Despite Attrition, Vanderbilt Finding Surprising Success in SEC

Posted by David Changas on February 6th, 2014

Expectations for Vanderbilt were relatively low coming into the season, as the Commodores were predicted by most to finish in the bottom half of the SEC. A team beleaguered by defections and suspensions in the offseason started the year with an inexperienced nine-man rotation, but the loss of Josh Henderson to a torn ACL and leading scorer Eric McClellan to dismissal appeared to spell doom for the Commodores as they embarked upon conference play. Using a seven-man group that has forced starting guards Kyle Fuller and Dai-Jon Parker along with forward Rod Odom to essentially play with no rest, Vanderbilt’s start in the SEC went largely as expected with home losses to Kentucky and Ole Miss contributing to a 1-4 record. But after the Ole Miss loss, the Commodores went to Texas A&M and Georgia and grabbed wins, following that up with a home win over Mississippi State last weekend. On Wednesday night, they extended their winning streak to four after edging Tennessee, 64-60, to surprisingly move a game to 5-4 at the halfway mark of SEC play. With Arkansas coming to Nashville on Saturday, the Commodores have a realistic shot of adding to their current hot streak.

Vandy Continues to Surprise (S. Myers/Tennessean)

Vandy Continues to Surprise (S. Myers/Tennessean)

While Vanderbilt coach Kevin Stallings has endured his share of criticism for underachieving with several upper echelon SEC squads, the job he has done with this year’s team has drawn rave reviews. Included among the seven players who are part of the rotation are slender freshman Luke Kornet, who would have been a natural candidate to redshirt under different circumstances, and forward Shelby Moats, who logs just over 10 minutes per game. Fortunately for Stallings, he is especially able to rely upon the underrated Odom, who has stepped his game up to an all-SEC level.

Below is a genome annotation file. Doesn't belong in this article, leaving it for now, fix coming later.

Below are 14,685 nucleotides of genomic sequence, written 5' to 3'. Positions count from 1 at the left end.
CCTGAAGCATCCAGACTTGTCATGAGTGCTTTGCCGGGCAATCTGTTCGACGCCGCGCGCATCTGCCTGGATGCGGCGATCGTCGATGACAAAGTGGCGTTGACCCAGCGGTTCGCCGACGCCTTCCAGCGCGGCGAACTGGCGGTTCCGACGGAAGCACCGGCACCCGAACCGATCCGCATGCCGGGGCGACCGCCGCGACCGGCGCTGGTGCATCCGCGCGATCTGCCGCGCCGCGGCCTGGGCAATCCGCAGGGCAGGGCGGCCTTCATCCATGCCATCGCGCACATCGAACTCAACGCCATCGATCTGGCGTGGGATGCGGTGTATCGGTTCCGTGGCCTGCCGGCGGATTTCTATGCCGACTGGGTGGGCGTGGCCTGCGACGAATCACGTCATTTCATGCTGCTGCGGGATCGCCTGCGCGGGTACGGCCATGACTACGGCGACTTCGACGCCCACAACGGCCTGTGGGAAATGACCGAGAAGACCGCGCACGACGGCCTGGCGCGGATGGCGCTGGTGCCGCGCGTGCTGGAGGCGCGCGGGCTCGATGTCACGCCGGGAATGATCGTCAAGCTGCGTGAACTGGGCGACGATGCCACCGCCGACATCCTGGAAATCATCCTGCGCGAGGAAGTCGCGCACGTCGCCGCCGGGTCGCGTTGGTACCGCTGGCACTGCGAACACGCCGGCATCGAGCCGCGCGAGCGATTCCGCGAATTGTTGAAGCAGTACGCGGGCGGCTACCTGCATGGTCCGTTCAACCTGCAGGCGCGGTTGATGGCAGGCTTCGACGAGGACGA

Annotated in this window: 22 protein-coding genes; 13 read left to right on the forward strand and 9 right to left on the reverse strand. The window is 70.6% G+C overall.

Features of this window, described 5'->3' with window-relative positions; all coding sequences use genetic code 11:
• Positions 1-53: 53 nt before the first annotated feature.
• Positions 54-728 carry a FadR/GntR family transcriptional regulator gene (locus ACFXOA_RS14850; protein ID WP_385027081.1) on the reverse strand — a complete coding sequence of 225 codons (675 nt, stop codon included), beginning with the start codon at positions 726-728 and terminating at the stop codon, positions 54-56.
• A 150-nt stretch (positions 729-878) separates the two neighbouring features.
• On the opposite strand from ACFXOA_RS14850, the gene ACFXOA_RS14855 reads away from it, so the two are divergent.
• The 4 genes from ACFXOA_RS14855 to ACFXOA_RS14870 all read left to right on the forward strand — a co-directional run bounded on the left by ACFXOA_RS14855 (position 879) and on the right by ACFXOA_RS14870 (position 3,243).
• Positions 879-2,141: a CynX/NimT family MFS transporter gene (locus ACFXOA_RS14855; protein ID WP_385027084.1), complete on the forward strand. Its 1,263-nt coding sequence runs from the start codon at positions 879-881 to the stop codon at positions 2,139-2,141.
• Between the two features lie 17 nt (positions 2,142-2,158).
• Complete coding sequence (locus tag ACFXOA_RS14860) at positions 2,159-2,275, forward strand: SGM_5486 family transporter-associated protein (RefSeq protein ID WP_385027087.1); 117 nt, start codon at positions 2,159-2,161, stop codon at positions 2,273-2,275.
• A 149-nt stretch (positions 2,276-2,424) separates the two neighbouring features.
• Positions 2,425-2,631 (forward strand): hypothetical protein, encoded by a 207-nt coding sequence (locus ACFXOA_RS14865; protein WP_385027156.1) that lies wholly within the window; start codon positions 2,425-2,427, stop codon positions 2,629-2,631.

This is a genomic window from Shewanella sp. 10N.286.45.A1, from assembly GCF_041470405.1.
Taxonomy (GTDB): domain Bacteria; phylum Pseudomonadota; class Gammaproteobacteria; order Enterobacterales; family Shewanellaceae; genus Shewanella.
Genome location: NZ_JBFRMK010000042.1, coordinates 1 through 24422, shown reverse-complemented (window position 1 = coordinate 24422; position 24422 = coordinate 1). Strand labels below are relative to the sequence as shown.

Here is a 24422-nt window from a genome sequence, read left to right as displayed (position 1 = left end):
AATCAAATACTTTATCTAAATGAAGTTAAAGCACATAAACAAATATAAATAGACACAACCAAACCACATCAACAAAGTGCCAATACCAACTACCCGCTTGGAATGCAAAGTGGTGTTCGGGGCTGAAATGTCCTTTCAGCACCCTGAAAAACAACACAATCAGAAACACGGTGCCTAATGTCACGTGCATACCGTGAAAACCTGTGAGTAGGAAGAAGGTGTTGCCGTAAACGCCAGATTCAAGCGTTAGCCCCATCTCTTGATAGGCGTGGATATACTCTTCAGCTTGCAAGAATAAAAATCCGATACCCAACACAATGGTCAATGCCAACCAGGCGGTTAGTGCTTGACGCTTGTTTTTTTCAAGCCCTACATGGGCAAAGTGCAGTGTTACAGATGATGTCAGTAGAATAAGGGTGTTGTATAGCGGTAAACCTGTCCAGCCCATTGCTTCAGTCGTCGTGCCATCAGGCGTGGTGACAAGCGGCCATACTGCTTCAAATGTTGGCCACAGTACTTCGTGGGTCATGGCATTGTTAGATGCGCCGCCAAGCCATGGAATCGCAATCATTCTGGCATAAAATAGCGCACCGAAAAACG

Odom, a 6’9″ forward who spends most of his time roaming the perimeter, is shooting 43.5 percent from three-point range for the season, and last night he dominated Tennessee early by scoring 15 points in a six-minute stretch of the first half. The Commodores extended their lead to 12 early in the second half before Tennessee made a late run to tie things up, but thanks to Odom burying a key three with under a minute to play, the Vols could never overcome the deficit. Odom finished the contest with a game-high 26 points, going 4-of-7 from distance. With the exception of the loss to Kentucky and the win at Texas A&M, Odom has been a dominant offensive force this season, and his size and shooting ability creates match-up nightmares for Vanderbilt’s opponents. He leads the team in points (14.3 PPG), rebounds (6.0 RPG), and minutes (35.7 MPG). In fact, since conference play began, Odom has played fewer than 38 minutes in a game only once.

Thanks to the leadership of Odom and his fellow senior, Fuller — who finished the game with 12 points and 10 assists despite being hampered with flu-like symptoms — the usually hard-to-please Stallings is happy with what he’s getting from his thin squad. “I’m thrilled with my team’s performance. I’m really thrilled with how they’ve played,” he said after the game. Given that his team is so depleted this year, he no longer puts them through a game day shootaround, so it’s understandable that Stallings would be particularly pleased. And despite the fact that Vanderbilt has exceeded everyone’s expectations, this isn’t a team that anyone expects to challenge for an NCAA Tournament bid. The Commodores still have road games left against Missouri, Tennessee and Ole Miss, and a home date with Florida, and given the lack of depth on this team, there could be some further tough times ahead. Still, for a team that has gone through as much as the Commodores have since the end of last season, to be in a position of tied for fifth place in the SEC standings is a real testament to the resiliency of Stallings and his team.

David Changas (157 Posts)

Share this story

Leave a Reply

Your email address will not be published. Required fields are marked *